To­day in his­tory

The Sentinel-Record - - HOT SPRINGS/FYI -

On Jan. 13, 1982, an Air Flor­ida 737 crashed into Wash­ing­ton, D.C.’s 14th Street Bridge and fell into the Po­tomac River while try­ing to take off dur­ing a snow­storm, killing a to­tal of 78 peo­ple; four pas­sen­gers and a flight at­ten­dant sur­vived.

In 1794, Pres­i­dent Ge­orge Wash­ing­ton ap­proved a mea­sure adding two stars and two stripes to the Amer­i­can flag, fol­low­ing the ad­mis­sion of Ver­mont and Ken­tucky to the Union. (The num­ber of stripes was later re­duced to the orig­i­nal 13.)

In 1915, a mag­ni­tude-7 earth­quake cen­tered in Avez­zano, Italy, claimed some 30,000 lives.

In 1941, a new law went into ef­fect grant­ing Puerto Ri­cans U.S. birthright cit­i­zen­ship. Nov­el­ist and poet James Joyce died in Zurich, Switzer­land, less than a month be­fore his 59th birth­day.

In 1968, coun­try singer Johnny Cash per­formed and recorded a pair of shows at Fol­som State Prison in Cal­i­for­nia; ma­te­rial from the con­certs was re­leased as an al­bum by Co­lum­bia Records un­der the title “Johnny Cash at Fol­som Prison,” which proved a hit.

In 1990, L. Dou­glas Wilder of Vir­ginia be­came the na­tion’s first elected black gov­er­nor as he took the oath of of­fice in Rich­mond.

In 1992, Ja­pan apol­o­gized for forc­ing tens of thou­sands of Korean women to serve as sex slaves for its soldiers dur­ing World War II, cit­ing newly un­cov­ered doc­u­ments that showed the Ja­panese army had had a role in ab­duct­ing the so-called “com­fort women.”

In 1997, seven black soldiers were awarded the Medal of Honor for World War II valor; the lone sur­vivor of the group, for­mer Lt. Ver­non Baker, re­ceived his medal from Pres­i­dent Bill Clin­ton at the White House.

In 2000, Mi­crosoft chairman Bill Gates stepped aside as chief ex­ec­u­tive and pro­moted com­pany pres­i­dent Steve Ballmer to the po­si­tion.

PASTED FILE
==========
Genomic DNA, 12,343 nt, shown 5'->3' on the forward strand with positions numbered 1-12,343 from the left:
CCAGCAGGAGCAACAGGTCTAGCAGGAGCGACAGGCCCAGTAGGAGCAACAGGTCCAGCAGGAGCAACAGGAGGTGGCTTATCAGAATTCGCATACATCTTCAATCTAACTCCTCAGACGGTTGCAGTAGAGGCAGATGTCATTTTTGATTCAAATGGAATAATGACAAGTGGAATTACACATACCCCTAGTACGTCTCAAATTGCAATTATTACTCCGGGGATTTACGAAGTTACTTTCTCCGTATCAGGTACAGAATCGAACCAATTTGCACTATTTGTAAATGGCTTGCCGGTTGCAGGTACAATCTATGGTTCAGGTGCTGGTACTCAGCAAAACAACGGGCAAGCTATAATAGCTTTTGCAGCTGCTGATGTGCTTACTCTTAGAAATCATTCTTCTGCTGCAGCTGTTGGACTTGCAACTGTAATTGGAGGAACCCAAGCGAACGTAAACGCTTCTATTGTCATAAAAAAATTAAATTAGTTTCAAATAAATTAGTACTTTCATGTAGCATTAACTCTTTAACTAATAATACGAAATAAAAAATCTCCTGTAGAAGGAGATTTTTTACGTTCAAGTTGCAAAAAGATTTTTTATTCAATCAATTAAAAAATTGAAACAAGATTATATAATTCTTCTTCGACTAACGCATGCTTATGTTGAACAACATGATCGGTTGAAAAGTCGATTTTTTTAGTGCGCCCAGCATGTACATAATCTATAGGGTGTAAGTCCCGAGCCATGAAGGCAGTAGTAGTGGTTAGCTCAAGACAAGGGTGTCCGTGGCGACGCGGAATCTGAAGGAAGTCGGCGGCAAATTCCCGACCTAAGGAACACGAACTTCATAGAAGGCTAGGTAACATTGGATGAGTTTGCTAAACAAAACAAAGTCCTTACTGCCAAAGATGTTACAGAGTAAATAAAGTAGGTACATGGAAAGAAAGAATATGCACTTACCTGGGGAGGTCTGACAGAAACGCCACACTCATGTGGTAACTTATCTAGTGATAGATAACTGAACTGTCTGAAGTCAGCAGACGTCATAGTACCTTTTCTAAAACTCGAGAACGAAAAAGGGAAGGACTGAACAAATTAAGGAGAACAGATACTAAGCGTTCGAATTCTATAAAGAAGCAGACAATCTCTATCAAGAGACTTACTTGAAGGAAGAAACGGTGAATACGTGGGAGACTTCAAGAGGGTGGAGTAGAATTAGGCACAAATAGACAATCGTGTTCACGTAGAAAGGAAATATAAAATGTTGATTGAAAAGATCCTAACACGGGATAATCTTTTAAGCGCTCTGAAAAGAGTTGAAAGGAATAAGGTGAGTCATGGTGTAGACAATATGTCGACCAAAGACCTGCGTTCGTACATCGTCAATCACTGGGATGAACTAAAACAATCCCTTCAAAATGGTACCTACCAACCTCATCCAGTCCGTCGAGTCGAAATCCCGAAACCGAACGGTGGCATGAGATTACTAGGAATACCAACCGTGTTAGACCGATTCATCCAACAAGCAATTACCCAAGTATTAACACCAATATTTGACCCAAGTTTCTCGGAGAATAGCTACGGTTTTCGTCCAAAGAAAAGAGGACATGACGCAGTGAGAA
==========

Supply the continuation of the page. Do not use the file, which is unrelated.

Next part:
Ten years ago: Pres­i­dent-elect Barack Obama’s nom­i­nee for sec­re­tary of state, Hil­lary Rod­ham Clin­ton, vowed dur­ing her Se­nate con­fir­ma­tion hear­ing to re­vi­tal­ize the mis­sion of diplo­macy in U.S. for­eign pol­icy. Obama’s choice to run the Trea­sury De­part­ment, Ti­mothy Gei­th­ner, dis­closed that he had failed to pay $34,000 in taxes from 2001 to 2004. U.S. Mar­shals ap­pre­hended Mar­cus Schrenker, 38, in North Flor­ida days af­ter the busi­ness­man and ama­teur dare­devil pi­lot ap­par­ently tried to fake his own death in a plane crash. (Schrenker was sen­tenced to 10 years in prison af­ter plead­ing guilty to se­cu­ri­ties fraud charges, on top of four years in fed­eral prison on charges stem­ming from the plane crash.)

Five years ago: A shoot­ing at a Wes­ley Chapel, Flor­ida, movie theater left Chad Oul­son, 43, dead; re­tired Tampa po­lice cap­tain Cur­tis Reeves, 71, is ac­cused of killing Oul­son dur­ing what au­thor­i­ties said was an ar­gu­ment over Oul­son’s tex­ting just be­fore a show­ing of the movie “Lone Sur­vivor.” (He is still await­ing trial; a judge has re­jected a “stand-your­ground” de­fense.)

One year ago: A false alarm that warned of a bal­lis­tic mis­sile headed for Hawaii sent the is­lands into a panic, with peo­ple aban­don­ing cars on a high­way and pre­par­ing to flee their homes; of­fi­cials apol­o­gized and said the alert was sent when some­one hit the wrong but­ton dur­ing a shift change. Two Army cap­tains who met at West Point, Daniel Hall and Vin­cent Franchino, re­turned there to be mar­ried, in what The New York Times said was be­lieved to be the first same-sex mar­riage of ac­tive-duty per­son­nel at the mil­i­tary acad­emy.

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